Six years in the making, ‘On Feathered Wings’ features the work
of seven extraordinary action photographers
American Museum of Natural History to host year-long photo exhibition
Barred Owl photo taken with a Canon EOS-1D Mark IIn and Canon EF 300mm f/2.8L IS USM lens for 1/1,250 second at f/7.1, ISO 400, hand held. ©Richard Ettlinger
Press Release—Nature photographer and author Richard Ettlinger is being honored by the American Museum of Natural History for his 6-year project photographing and collaborating with professional photographers on five continents to capture the beauty of birds in flight. “On Feathered Wings: Birds in Flight” (Abrams Books, $40) will be on sale in May, and the American Museum of Natural History will feature 35 images in a photo exhibition June 21, 2008–May 25, 2009.
“The work I did with six of the world's greatest action photographers took hours of study and endless patience,” said Ettlinger. “Our dedication paid off, and I am delighted to be recognized by both Abrams Books and the museum.”
Through 175 color images, the photography delivers amazing images of hunters, migrators, waterfowl and songbirds living on the wing—hunting, feeding, fighting, traveling and gliding.
The international group of photographers includes Ettlinger, David G. Hemmings, K.K. Hui, Miguel Lasa, Ofer Levy, Jim Neiger, and Rob Palmer, all specialize in capturing birds in flight, each striving to outdo the others. But the indisputable stars of “On Feathered Wings” are the birds themselves, seen in vivid sharp focus and amazing detail: a Peregrine Falcon in a 100-mph dive; two Black Skimmers fighting in mid-air; a Snowy Owl keying on dinner; an Atlantic Puffin coming in for a landing; an Arctic Tern fishing; and a Barn Swallow feeding her young.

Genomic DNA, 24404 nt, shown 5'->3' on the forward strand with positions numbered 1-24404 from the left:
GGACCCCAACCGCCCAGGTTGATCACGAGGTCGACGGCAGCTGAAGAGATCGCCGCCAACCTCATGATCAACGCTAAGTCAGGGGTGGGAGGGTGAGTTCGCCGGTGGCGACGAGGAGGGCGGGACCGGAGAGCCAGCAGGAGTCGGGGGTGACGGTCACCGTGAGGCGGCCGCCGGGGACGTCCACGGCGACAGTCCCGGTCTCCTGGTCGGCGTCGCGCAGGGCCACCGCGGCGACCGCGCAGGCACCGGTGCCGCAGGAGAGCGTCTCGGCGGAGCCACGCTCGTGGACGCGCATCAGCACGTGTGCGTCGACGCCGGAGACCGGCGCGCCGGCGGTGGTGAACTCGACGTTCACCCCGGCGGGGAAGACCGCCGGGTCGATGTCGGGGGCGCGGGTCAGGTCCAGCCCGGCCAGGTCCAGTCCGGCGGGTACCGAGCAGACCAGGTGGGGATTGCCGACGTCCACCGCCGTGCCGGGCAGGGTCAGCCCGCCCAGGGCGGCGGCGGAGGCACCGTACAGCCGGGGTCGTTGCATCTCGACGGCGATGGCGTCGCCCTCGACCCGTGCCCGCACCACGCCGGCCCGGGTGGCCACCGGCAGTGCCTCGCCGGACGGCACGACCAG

Barn Swallow feeding juveniles, taken with a Canon EOS 10D and Canon EF 500mm f/4.0L IS USM lens with 1.4X converter for 1/750 second at f/5.6, ISO 400. ©Richard Ettlinger
Most birds can do in the air almost anything they can do at rest, including eating and sleeping. Ettlinger includes information on how birds fly and how their flight has evolved, categories of birds, migration, hunting, factors of flight behavior and the viewpoint behind the camera.
Ettlinger has been a major force in pioneering techniques and creating worldwide interest in action-flight bird photography. An avid birder for more than 20 years, Ettlinger considers his time between photography expeditions doing research and study of all bird species essential to “getting inside the mind of a bird”—an all-too overlooked preparation process. Ettlinger, who has played a lead role in conservation projects, has been highly honored by the Nature's Best Photography Windland Smith Rice International Awards in its Wildlife category, and has been featured in Birder's World.